photo by JC Dunst
“Music is a release for me when life gets hard. It’s a friend I can always count on. It’s a connection to so many amazing people around the world. It’s a second language, a hobby, a business, a friend, an enemy, sometimes it feels like the air that I breathe. I don’t know what the moment was I realized it, but I’ll never live without being close to music. It’s just as ingrained in me as my own heartbeat.”
He found his voice, while wandering the streets of Europe. But Sam Ness brought his songs home, to record in places he loves, in Wisconsin. His album is a magical musical journey, and not only features his thoughts about where he’s been; but as one of the youngest and exciting new voices on the scene here, it’s a reflection on where he still wants to go. So, just before he leaves in search of some new inspiration, Sam took time to talk about his reason for traveling, why he loves busking while he’s on the road, and how some bad busking experiences in Madison have pushed him to try and change the law here.
Maximum Ink: I feel like you were born to be a singer and songwriter. When do you remember music being a part of your life?
Sam Ness: I grew up hearing my dad play guitar. I remember as a toddler, he would have me strum the strings while he held the chords. As I got a bit older, my sister started taking piano lessons. As a little brother I naturally had to try to do it better than her, so I started taking lessons too. Early middle school is when I started learning guitar, and I found it to be a great release for my youthful angst. In high school, I performed with the Sauk Prairie show choirs as well as participated in all of the other musical opportunities the school had including the Musicals, Madrigal Dinners, an A Cappella Group, Solo Ensemble, etc.. I really fell in love with performing any way that I could, but I couldn’t decide what path to take in the performing world. I wanted to study Musical Theater, but had a few options that I couldn’t sort through, and decided to take a year off instead. I booked a one way ticket to Europe, and found myself living as a professional street performer, commonly called a busker. I played my guitar and sang in the street to earn money for food and shelter. Almost 10 months later I flew back home to start working on the album that I released in December, 2017.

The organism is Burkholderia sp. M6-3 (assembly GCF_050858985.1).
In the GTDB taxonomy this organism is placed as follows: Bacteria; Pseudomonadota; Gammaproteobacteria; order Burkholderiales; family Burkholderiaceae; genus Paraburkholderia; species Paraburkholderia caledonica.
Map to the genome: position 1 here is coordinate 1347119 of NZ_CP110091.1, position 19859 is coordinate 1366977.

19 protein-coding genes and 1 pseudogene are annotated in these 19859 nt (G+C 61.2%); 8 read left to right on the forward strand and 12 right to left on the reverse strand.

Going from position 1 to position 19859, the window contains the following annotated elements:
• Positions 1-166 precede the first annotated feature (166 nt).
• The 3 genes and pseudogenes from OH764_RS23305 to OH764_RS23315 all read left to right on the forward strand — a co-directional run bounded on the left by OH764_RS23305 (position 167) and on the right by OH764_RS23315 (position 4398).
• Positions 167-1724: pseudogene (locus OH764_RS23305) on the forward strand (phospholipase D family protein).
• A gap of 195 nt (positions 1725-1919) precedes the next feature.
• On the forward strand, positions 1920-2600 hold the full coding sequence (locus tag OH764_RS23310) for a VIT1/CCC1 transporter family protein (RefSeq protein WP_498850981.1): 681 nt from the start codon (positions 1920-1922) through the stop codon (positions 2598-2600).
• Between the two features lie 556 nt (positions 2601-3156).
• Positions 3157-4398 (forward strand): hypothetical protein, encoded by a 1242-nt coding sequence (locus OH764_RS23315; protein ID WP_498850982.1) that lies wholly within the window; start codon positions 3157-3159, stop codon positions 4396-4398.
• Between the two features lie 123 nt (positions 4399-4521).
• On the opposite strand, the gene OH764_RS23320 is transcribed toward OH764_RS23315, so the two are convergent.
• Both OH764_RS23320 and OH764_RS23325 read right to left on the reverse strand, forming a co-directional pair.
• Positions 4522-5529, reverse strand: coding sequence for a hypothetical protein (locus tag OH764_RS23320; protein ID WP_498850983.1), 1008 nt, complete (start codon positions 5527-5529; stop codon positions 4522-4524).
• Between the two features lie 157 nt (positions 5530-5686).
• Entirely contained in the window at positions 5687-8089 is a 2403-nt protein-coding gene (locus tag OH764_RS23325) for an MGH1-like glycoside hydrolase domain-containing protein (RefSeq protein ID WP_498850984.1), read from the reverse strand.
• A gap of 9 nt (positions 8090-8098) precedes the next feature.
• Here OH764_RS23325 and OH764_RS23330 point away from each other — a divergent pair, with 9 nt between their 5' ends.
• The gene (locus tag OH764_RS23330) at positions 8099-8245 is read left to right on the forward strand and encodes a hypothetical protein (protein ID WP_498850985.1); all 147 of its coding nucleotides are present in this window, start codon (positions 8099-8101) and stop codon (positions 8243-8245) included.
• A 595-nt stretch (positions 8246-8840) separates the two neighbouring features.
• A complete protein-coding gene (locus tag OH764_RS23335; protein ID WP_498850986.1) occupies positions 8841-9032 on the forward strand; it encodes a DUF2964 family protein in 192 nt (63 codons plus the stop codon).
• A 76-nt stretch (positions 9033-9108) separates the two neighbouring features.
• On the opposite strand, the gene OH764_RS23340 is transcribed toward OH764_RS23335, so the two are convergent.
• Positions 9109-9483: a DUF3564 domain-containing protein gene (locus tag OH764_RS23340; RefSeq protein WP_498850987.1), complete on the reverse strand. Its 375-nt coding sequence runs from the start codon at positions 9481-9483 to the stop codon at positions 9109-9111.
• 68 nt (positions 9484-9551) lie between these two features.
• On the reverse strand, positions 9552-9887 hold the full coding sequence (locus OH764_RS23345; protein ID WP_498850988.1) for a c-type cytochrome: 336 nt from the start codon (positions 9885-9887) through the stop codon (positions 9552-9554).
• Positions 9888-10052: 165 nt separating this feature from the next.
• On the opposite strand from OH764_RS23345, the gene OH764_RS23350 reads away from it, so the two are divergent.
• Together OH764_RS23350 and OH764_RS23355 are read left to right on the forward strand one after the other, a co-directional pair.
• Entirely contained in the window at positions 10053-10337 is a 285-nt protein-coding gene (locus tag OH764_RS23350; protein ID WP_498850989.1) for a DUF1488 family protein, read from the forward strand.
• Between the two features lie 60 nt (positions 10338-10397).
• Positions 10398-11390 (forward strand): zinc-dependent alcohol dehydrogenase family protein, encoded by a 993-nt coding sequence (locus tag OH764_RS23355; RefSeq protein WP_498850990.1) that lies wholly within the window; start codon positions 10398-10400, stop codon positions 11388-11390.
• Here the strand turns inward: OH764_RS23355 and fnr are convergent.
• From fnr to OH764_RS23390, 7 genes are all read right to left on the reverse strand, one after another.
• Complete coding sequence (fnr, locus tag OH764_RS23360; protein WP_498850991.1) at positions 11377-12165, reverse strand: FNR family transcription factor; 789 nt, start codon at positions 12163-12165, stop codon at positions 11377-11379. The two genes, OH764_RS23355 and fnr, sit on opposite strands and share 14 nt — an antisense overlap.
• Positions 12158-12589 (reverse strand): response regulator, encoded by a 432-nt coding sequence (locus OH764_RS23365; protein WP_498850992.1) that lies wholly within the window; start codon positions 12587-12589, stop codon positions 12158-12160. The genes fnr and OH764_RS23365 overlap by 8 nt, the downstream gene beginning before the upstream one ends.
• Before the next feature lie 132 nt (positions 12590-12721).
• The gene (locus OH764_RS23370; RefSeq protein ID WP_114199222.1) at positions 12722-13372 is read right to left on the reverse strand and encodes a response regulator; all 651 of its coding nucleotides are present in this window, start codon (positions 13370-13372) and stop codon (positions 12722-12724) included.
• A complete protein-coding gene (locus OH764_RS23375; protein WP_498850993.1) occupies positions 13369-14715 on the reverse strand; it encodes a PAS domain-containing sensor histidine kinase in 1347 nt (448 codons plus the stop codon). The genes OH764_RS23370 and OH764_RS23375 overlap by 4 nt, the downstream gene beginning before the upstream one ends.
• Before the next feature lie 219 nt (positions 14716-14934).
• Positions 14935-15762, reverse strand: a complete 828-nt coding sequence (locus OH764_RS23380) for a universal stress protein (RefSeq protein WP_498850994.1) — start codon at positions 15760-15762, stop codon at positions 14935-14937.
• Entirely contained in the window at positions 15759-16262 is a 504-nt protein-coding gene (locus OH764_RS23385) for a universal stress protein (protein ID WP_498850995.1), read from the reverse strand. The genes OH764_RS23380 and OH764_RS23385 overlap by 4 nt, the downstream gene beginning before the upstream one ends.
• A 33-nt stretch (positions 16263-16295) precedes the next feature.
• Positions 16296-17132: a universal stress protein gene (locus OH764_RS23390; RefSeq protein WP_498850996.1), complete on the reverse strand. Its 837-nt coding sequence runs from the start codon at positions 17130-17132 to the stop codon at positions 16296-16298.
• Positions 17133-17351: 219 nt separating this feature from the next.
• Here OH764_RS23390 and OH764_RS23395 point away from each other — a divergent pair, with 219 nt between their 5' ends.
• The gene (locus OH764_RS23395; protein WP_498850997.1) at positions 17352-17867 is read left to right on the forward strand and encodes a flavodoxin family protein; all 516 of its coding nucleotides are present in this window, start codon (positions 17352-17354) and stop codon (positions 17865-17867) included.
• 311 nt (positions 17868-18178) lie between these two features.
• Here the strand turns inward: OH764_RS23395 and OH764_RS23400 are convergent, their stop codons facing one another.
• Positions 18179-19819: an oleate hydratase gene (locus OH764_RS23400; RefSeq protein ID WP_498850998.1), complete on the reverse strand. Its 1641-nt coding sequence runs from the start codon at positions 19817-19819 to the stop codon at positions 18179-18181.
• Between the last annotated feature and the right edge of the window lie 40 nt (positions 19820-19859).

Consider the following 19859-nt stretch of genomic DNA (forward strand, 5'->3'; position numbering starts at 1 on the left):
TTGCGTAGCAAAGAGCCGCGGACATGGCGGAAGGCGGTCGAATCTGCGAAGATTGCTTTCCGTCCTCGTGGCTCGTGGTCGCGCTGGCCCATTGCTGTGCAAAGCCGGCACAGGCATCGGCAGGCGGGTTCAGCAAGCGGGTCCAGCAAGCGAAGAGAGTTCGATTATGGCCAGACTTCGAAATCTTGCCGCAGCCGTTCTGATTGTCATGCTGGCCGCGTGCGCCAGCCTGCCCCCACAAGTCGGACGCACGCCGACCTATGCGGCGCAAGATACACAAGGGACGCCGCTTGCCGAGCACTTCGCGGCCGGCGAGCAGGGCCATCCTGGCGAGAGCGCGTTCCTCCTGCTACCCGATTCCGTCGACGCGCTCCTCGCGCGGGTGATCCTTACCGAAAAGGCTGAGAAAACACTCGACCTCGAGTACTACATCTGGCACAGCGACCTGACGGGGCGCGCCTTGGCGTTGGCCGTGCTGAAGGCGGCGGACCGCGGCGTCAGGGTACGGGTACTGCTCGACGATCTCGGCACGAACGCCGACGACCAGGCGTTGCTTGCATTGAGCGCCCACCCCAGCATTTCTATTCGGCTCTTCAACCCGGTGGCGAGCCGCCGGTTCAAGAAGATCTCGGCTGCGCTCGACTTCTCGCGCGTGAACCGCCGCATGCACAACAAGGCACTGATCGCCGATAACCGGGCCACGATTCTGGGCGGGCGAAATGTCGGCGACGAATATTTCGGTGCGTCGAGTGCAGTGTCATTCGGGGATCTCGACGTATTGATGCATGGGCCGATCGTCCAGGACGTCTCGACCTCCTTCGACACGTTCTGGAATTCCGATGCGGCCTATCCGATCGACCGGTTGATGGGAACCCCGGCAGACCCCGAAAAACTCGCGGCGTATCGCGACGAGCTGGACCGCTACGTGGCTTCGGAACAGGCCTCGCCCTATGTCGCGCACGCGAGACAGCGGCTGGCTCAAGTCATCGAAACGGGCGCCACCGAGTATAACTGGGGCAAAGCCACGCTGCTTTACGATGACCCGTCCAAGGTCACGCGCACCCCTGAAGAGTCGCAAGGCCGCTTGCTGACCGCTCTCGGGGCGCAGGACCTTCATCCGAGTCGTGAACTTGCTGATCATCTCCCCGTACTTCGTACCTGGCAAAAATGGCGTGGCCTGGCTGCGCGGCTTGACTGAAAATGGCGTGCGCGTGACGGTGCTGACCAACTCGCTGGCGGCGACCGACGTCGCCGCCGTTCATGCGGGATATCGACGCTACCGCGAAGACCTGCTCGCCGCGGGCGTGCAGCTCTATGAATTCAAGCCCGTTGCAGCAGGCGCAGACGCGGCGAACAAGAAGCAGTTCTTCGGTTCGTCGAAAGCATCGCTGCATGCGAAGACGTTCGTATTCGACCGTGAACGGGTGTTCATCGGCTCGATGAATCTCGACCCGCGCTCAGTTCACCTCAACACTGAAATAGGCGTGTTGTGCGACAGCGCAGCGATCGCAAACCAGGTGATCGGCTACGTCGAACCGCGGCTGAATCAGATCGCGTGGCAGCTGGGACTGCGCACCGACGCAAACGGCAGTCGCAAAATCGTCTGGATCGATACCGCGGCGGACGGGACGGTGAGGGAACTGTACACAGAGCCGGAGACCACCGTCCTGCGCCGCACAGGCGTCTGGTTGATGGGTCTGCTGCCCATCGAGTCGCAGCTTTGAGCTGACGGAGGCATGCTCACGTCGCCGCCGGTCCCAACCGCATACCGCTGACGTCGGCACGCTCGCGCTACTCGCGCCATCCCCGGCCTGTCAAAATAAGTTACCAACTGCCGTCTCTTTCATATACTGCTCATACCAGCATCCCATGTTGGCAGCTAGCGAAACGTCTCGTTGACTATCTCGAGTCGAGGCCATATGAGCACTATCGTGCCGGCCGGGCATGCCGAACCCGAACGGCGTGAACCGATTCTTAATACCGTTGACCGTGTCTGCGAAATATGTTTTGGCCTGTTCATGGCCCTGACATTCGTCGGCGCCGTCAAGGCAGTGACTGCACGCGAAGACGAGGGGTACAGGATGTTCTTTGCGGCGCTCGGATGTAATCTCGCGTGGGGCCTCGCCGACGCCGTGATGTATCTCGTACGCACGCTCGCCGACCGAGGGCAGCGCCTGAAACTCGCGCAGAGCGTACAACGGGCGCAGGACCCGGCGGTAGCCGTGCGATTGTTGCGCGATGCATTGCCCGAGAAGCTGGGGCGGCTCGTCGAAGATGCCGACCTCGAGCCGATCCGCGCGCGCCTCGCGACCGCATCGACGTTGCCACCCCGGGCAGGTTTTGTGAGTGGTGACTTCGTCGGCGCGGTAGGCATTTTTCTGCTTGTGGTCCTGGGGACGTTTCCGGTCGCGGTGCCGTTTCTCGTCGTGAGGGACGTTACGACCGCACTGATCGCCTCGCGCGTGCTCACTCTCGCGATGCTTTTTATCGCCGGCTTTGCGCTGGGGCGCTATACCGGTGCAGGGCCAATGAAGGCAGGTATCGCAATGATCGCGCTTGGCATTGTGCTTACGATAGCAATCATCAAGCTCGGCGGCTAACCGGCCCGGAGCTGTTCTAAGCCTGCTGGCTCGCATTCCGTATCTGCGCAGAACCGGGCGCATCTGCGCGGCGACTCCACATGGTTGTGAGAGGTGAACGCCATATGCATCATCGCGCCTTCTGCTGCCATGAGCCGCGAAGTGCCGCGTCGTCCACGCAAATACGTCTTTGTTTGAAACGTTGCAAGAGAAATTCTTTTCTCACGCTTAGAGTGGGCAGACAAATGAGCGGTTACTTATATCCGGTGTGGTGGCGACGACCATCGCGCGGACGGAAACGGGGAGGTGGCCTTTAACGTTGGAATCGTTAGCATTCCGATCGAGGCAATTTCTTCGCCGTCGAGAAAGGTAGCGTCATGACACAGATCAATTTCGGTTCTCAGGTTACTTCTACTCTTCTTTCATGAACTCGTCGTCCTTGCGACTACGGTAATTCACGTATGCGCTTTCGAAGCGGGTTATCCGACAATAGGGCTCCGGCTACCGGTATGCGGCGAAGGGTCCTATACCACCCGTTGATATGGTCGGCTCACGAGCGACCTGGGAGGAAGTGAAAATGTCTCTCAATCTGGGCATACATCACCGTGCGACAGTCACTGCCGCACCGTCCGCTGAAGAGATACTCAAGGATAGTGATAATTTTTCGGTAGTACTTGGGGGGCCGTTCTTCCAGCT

MI: And you came back home to do it. Why?
SN: I grew up in a house near Lake Wisconsin just outside of Sauk City. I grew up spending most of my days fishing. and hiking every trail I could find. I feel so lucky to have spent so much time reflecting on myself through the landscape around me. I think that my music would have a very different energy without the connection to this place. I found it very difficult to write when I left home to travel Europe. “There’s something in this air, I fill my lungs and it clears my head” is a line from the song Gibraltar which is from my new album, “Whispered on the Wind.”.
MI: Tell me more about your new album. Your celebration show featured many local artists, and you played with a full band!
SN: The release show felt AMAZING! Thank you! I was so overwhelmed by the amount of people that came out to support my new record. That was the first time that the full band had all played together too, so the energy we had on stage had me feeling weightless. I was surrounded on stage with amazing friends looking out towards more friends, and it was everything I had wanted in a release show.
The album itself was such an amazing experience in itself. A massive shoutout to everybody that was a part of making this album. Everything from the players, sound engineers, folks that provided the spaces to record, as well as the folks that provided emotional and financial support. My name is on the cover, but really this album wouldn’t be possible without all the help and amazing talent from everybody else.
We recorded part of the album in a beautiful barn just outside of Sauk City, thanks to the Schwegel Family. Another part was recorded in a church right in the heart of Sauk City that was established in 1852. We added many other bits and pieces to the album from different churches and studios around Southern Wisconsin. The way that we recorded this album, I let my session players hear all of the songs, and write the parts that they heard. I gave little direction, and really let them put their own energies into the songs, making a sound much bigger than just me. The players on this album are all my friends. They’re beautiful people with big hearts, and I think that’s the biggest reason I’m so proud of the songs we made together.